“The modern man has lost his sense of vocation.” “A Statement of Principles,” I’ll Take My Stand

“One wonders what the authors of our Constitution would have thought
of that category, ‘permanently unemployable.’”  –Wendell Berry

A Review of Land!: The Case For an Agrarian Economy by John Crowe Ransom, Edited by Jason Peters, Introduction by Jay T. Collier University of Notre Dame Press, 2017, 127 pp

Of the twelve men who wrote the seminal classic I’ll Take My Stand none were more important to the agrarian cause, yet distanced himself more thoroughly from it, than John Crowe Ransom. It’s almost certain that without Ransom I’ll Take My Stand would never have been written, nor would the Twelve Southerners who were associated with it have existed as a definable group.

Ransom, born the son of a Methodist minister in Pulaski, Tennessee, was something of a prodigy. He entered Vanderbilt at the age of 15, graduating first in his class, then attended Oxford’s Christ Church College as a Rhodes Scholar. Just as Europe was engulfed in war, Ransom was appointed professor at Vanderbilt, only to be dragged into the war himself.

When Ransom returned to Vanderbilt he met a new crop of students who coalesced under Ransom’s leadership as a group of poets known as The Fugitives: Donald Davidson, Allen Tate, and Robert Penn Warren most notable among them. The friendships formed would lead ultimately to the publication of I’ll Take My Stand in 1930, a statement of defiance against Northern industrialism just as America was reeling from the market crash of the previous year.

Ransom contributed his own essay, the first in the collection, “Reconstructed but Unregenerate.” However, his most important contribution to the anthology may have been its introductory “A Statement of Principles.” The “Statement” was unsigned, but is universally attributed to Ransom’s pen.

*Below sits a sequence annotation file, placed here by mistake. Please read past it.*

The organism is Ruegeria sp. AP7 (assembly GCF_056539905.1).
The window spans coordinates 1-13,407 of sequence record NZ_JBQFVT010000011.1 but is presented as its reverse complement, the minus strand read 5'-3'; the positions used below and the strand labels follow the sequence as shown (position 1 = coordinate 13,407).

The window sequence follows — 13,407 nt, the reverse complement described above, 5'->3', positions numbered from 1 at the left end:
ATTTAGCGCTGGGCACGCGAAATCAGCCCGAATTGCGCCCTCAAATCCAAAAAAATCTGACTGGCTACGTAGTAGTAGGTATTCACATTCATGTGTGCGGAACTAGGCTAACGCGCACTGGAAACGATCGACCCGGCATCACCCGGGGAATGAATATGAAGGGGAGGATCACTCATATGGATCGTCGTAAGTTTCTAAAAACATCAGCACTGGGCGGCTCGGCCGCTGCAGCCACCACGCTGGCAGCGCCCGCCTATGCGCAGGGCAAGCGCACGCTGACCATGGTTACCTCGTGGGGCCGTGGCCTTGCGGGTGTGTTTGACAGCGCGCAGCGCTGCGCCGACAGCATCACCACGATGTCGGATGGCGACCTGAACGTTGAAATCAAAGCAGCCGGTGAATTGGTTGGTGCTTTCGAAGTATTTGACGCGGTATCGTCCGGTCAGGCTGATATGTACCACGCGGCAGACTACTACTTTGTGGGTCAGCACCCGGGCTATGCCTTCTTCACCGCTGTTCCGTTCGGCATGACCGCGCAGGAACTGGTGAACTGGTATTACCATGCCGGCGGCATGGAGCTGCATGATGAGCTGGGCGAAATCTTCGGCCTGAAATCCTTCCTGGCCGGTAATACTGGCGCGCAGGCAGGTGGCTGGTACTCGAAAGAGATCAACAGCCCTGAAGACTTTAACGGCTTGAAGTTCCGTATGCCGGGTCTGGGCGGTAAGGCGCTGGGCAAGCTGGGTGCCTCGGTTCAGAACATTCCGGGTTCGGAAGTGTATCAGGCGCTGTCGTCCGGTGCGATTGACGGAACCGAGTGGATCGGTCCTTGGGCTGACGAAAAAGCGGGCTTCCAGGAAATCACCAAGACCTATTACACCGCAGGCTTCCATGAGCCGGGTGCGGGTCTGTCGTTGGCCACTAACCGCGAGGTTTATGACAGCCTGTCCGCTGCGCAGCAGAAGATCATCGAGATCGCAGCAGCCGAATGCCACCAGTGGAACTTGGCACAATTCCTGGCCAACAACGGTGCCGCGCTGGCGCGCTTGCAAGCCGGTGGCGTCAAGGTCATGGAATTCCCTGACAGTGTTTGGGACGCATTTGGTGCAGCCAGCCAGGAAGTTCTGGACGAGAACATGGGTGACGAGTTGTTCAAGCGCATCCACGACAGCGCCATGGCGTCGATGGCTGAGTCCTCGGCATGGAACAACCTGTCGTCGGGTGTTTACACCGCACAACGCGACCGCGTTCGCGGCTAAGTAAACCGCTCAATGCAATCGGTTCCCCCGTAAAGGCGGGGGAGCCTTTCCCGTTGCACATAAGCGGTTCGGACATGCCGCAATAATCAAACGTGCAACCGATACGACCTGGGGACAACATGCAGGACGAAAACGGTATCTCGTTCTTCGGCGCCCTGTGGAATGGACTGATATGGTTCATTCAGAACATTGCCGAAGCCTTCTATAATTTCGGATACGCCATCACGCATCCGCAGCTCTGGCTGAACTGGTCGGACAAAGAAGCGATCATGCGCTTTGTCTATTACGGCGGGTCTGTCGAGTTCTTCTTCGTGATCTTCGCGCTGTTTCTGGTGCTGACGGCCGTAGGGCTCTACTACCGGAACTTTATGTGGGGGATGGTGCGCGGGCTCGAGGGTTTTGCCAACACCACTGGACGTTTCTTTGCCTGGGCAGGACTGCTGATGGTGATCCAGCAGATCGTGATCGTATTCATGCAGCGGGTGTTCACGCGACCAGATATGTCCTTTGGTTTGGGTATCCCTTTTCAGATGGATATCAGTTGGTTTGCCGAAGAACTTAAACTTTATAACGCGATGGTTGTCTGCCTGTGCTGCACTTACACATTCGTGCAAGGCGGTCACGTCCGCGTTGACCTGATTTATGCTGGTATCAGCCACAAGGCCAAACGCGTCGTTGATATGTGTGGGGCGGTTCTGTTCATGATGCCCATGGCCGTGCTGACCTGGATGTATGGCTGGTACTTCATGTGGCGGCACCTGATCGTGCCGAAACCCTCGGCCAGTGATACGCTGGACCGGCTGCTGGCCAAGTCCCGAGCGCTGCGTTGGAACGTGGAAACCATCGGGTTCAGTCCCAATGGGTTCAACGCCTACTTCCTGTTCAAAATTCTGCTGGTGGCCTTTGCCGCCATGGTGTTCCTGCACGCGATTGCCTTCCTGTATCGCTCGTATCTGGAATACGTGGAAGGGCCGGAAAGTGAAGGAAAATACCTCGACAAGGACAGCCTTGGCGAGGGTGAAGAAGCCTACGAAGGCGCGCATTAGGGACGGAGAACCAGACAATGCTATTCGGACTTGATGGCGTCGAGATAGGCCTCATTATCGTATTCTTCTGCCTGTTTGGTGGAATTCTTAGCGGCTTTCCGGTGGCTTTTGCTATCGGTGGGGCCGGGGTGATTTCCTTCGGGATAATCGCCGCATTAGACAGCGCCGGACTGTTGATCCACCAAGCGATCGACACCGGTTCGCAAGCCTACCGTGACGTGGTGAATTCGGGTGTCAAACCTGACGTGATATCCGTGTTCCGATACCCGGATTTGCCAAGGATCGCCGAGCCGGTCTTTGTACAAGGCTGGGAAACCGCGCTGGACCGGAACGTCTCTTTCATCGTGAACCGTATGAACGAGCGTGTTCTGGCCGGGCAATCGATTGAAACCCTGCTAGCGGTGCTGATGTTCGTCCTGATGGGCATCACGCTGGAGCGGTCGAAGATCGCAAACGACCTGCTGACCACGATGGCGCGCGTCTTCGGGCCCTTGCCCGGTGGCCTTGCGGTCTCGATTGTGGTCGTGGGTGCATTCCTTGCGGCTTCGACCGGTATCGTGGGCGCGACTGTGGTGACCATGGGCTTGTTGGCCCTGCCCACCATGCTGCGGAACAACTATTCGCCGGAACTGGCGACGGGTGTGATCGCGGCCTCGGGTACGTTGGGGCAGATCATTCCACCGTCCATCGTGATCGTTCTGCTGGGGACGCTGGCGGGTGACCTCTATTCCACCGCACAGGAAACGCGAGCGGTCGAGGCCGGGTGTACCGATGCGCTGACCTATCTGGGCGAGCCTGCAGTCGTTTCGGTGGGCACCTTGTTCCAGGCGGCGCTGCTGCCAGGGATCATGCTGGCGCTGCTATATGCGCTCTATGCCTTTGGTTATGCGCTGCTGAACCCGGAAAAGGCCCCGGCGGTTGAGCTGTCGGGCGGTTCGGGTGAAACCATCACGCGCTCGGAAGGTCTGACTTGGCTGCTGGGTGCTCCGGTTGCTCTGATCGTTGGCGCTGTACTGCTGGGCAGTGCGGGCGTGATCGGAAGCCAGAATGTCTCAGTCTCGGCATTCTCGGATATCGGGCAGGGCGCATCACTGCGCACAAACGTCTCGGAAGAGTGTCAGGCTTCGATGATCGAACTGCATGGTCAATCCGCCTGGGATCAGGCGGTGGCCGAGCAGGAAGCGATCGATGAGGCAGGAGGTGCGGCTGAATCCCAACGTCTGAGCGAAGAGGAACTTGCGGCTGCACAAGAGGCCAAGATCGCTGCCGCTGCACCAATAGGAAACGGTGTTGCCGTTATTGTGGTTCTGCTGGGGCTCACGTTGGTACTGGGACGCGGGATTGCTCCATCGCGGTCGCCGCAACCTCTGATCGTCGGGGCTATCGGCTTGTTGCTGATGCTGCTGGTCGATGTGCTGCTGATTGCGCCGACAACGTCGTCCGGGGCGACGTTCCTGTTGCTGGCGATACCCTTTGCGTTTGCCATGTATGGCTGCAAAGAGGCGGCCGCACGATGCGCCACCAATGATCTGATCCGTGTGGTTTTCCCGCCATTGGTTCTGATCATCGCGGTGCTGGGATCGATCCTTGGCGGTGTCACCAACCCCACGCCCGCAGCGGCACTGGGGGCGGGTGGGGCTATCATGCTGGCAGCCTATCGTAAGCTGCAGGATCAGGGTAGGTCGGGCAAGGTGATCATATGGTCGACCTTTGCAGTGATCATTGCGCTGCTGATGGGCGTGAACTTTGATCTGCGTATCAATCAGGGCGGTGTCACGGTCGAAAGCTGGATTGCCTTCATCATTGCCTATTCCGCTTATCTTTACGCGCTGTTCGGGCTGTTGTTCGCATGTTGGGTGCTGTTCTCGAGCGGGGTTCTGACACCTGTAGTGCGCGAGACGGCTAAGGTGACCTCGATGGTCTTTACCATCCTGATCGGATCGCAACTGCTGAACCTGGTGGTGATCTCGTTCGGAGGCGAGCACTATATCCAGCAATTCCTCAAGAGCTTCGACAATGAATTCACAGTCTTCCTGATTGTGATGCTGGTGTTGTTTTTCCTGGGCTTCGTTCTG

Of the essays collected in I’ll Take My Stand, Ransom writes, “All the articles bear in the same sense upon the books’ title-subject: all tend to support a Southern way of life against what may be called the American or prevailing way; and all as much as agree that the best terms in which to represent the distinction are contained in the phrase, Agrarian versus Industrial.” It was this issue of an agrarian economy that would continue to preoccupy Ransom.

As readers of I’ll Take My Stand certainly know, the book addresses cultural issues farm more than economics, per se. Ransom himself was well aware of this, and began to work on his own project to address the fundamental economic issues of industrialism. It was this work that would become Land!, a book that was never published during his life, and was in fact believed to have been cast into the flames in disgust by Ransom himself.

Ransom simply could not find a publisher willing to take the book. Try as he might, he received rejection after rejection. As Jay Collier recounts in his Introduction, Ransom finally wrote to Allen Tate, “My poor book is nearly a total loss—I don’t like it. It would have been a passable book published a year ago. Several publishers nearly took it. Within these next ten days I will either have kicked it into the incinerator or else taken a grand new start and started over on a new outline together.”

And that was the last that anyone heard about Land!

Ransom wrote about agrarian matters in some scattered essays for a few more years, but eventually found the issue was taking him away from his poetry and criticism. In 1937 Ransom took a position at Kenyon College in Ohio where he would found and edit the important literary journal The Kenyon Review. He would remain there the rest of his career. By the end of the Second World War, Ransom broke with his past concerns altogether, dismissing them as “agrarian nostalgia.”